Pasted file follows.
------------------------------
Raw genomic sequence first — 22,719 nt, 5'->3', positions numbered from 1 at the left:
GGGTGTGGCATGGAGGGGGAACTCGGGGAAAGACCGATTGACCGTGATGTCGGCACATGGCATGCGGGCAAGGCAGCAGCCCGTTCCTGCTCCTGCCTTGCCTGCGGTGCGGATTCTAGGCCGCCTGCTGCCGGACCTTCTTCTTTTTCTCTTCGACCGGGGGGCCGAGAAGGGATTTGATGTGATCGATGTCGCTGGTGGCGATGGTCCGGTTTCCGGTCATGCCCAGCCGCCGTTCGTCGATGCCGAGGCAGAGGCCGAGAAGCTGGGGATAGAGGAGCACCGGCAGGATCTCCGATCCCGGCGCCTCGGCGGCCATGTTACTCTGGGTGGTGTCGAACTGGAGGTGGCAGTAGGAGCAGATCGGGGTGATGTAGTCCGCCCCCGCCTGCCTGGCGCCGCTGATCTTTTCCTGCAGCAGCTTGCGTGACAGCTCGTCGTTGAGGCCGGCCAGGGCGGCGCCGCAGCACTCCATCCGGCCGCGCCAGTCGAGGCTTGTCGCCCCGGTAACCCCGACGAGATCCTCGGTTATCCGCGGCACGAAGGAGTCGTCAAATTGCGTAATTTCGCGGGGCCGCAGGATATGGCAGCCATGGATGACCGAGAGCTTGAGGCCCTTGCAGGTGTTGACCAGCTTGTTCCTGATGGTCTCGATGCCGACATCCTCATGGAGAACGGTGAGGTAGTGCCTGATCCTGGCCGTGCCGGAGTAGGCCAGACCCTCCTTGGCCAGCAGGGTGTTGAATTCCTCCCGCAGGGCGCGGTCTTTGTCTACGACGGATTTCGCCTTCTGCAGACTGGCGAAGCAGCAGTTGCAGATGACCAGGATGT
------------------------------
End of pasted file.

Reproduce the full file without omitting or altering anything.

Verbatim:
Raw genomic sequence first — 22,719 nt, 5'->3', positions numbered from 1 at the left:
GGGTGTGGCATGGAGGGGGAACTCGGGGAAAGACCGATTGACCGTGATGTCGGCACATGGCATGCGGGCAAGGCAGCAGCCCGTTCCTGCTCCTGCCTTGCCTGCGGTGCGGATTCTAGGCCGCCTGCTGCCGGACCTTCTTCTTTTTCTCTTCGACCGGGGGGCCGAGAAGGGATTTGATGTGATCGATGTCGCTGGTGGCGATGGTCCGGTTTCCGGTCATGCCCAGCCGCCGTTCGTCGATGCCGAGGCAGAGGCCGAGAAGCTGGGGATAGAGGAGCACCGGCAGGATCTCCGATCCCGGCGCCTCGGCGGCCATGTTACTCTGGGTGGTGTCGAACTGGAGGTGGCAGTAGGAGCAGATCGGGGTGATGTAGTCCGCCCCCGCCTGCCTGGCGCCGCTGATCTTTTCCTGCAGCAGCTTGCGTGACAGCTCGTCGTTGAGGCCGGCCAGGGCGGCGCCGCAGCACTCCATCCGGCCGCGCCAGTCGAGGCTTGTCGCCCCGGTAACCCCGACGAGATCCTCGGTTATCCGCGGCACGAAGGAGTCGTCAAATTGCGTAATTTCGCGGGGCCGCAGGATATGGCAGCCATGGATGACCGAGAGCTTGAGGCCCTTGCAGGTGTTGACCAGCTTGTTCCTGATGGTCTCGATGCCGACATCCTCATGGAGAACGGTGAGGTAGTGCCTGATCCTGGCCGTGCCGGAGTAGGCCAGACCCTCCTTGGCCAGCAGGGTGTTGAATTCCTCCCGCAGGGCGCGGTCTTTGTCTACGACGGATTTCGCCTTCTGCAGACTGGCGAAGCAGCAGTTGCAGATGACCAGGATGT